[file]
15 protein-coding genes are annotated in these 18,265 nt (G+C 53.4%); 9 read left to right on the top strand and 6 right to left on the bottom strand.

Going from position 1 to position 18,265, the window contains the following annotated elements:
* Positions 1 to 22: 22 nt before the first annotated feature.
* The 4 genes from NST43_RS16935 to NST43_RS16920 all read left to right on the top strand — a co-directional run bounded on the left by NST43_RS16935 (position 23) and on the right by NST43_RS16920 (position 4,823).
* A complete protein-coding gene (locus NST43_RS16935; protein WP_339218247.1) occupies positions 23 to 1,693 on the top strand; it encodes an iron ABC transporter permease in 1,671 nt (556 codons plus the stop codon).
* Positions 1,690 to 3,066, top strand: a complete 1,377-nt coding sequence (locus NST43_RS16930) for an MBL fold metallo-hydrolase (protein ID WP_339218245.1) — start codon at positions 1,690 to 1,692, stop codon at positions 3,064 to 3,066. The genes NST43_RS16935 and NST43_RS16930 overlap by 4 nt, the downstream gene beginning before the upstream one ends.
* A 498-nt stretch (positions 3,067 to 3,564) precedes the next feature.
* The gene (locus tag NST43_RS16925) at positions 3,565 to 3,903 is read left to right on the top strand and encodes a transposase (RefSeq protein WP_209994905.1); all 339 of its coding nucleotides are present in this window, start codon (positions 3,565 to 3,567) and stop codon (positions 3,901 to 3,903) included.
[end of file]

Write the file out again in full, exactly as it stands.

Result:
15 protein-coding genes are annotated in these 18,265 nt (G+C 53.4%); 9 read left to right on the top strand and 6 right to left on the bottom strand.

Going from position 1 to position 18,265, the window contains the following annotated elements:
* Positions 1 to 22: 22 nt before the first annotated feature.
* The 4 genes from NST43_RS16935 to NST43_RS16920 all read left to right on the top strand — a co-directional run bounded on the left by NST43_RS16935 (position 23) and on the right by NST43_RS16920 (position 4,823).
* A complete protein-coding gene (locus NST43_RS16935; protein WP_339218247.1) occupies positions 23 to 1,693 on the top strand; it encodes an iron ABC transporter permease in 1,671 nt (556 codons plus the stop codon).
* Positions 1,690 to 3,066, top strand: a complete 1,377-nt coding sequence (locus NST43_RS16930) for an MBL fold metallo-hydrolase (protein ID WP_339218245.1) — start codon at positions 1,690 to 1,692, stop codon at positions 3,064 to 3,066. The genes NST43_RS16935 and NST43_RS16930 overlap by 4 nt, the downstream gene beginning before the upstream one ends.
* A 498-nt stretch (positions 3,067 to 3,564) precedes the next feature.
* The gene (locus tag NST43_RS16925) at positions 3,565 to 3,903 is read left to right on the top strand and encodes a transposase (RefSeq protein WP_209994905.1); all 339 of its coding nucleotides are present in this window, start codon (positions 3,565 to 3,567) and stop codon (positions 3,901 to 3,903) included.